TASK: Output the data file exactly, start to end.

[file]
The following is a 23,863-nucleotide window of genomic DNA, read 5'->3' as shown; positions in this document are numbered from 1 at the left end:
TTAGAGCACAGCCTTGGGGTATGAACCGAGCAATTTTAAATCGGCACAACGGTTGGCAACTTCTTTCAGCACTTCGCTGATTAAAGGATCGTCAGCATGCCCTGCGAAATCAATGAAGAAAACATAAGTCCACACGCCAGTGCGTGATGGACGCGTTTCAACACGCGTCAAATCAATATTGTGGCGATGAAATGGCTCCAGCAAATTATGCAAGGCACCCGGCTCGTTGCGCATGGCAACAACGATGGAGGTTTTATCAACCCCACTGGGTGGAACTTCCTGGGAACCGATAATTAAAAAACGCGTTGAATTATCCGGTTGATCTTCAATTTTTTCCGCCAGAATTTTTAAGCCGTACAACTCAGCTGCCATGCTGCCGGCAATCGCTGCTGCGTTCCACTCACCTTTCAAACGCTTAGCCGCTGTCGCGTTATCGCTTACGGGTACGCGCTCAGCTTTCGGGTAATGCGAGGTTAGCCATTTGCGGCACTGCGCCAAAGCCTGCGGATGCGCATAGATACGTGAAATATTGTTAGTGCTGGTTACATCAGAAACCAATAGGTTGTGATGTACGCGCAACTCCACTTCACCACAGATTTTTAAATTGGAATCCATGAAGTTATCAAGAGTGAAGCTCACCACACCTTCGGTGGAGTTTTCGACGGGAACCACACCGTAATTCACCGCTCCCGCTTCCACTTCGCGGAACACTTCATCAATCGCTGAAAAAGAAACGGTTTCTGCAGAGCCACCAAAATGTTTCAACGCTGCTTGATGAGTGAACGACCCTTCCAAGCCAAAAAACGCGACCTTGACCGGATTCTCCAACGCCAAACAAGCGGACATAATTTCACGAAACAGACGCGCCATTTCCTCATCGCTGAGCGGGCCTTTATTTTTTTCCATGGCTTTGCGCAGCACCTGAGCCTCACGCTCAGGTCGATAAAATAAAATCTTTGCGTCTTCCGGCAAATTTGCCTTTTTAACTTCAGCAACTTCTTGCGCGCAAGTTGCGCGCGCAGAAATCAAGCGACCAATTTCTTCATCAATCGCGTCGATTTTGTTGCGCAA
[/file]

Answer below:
The following is a 23,863-nucleotide window of genomic DNA, read 5'->3' as shown; positions in this document are numbered from 1 at the left end:
TTAGAGCACAGCCTTGGGGTATGAACCGAGCAATTTTAAATCGGCACAACGGTTGGCAACTTCTTTCAGCACTTCGCTGATTAAAGGATCGTCAGCATGCCCTGCGAAATCAATGAAGAAAACATAAGTCCACACGCCAGTGCGTGATGGACGCGTTTCAACACGCGTCAAATCAATATTGTGGCGATGAAATGGCTCCAGCAAATTATGCAAGGCACCCGGCTCGTTGCGCATGGCAACAACGATGGAGGTTTTATCAACCCCACTGGGTGGAACTTCCTGGGAACCGATAATTAAAAAACGCGTTGAATTATCCGGTTGATCTTCAATTTTTTCCGCCAGAATTTTTAAGCCGTACAACTCAGCTGCCATGCTGCCGGCAATCGCTGCTGCGTTCCACTCACCTTTCAAACGCTTAGCCGCTGTCGCGTTATCGCTTACGGGTACGCGCTCAGCTTTCGGGTAATGCGAGGTTAGCCATTTGCGGCACTGCGCCAAAGCCTGCGGATGCGCATAGATACGTGAAATATTGTTAGTGCTGGTTACATCAGAAACCAATAGGTTGTGATGTACGCGCAACTCCACTTCACCACAGATTTTTAAATTGGAATCCATGAAGTTATCAAGAGTGAAGCTCACCACACCTTCGGTGGAGTTTTCGACGGGAACCACACCGTAATTCACCGCTCCCGCTTCCACTTCGCGGAACACTTCATCAATCGCTGAAAAAGAAACGGTTTCTGCAGAGCCACCAAAATGTTTCAACGCTGCTTGATGAGTGAACGACCCTTCCAAGCCAAAAAACGCGACCTTGACCGGATTCTCCAACGCCAAACAAGCGGACATAATTTCACGAAACAGACGCGCCATTTCCTCATCGCTGAGCGGGCCTTTATTTTTTTCCATGGCTTTGCGCAGCACCTGAGCCTCACGCTCAGGTCGATAAAATAAAATCTTTGCGTCTTCCGGCAAATTTGCCTTTTTAACTTCAGCAACTTCTTGCGCGCAAGTTGCGCGCGCAGAAATCAAGCGACCAATTTCTTCATCAATCGCGTCGATTTTGTTGCGCAA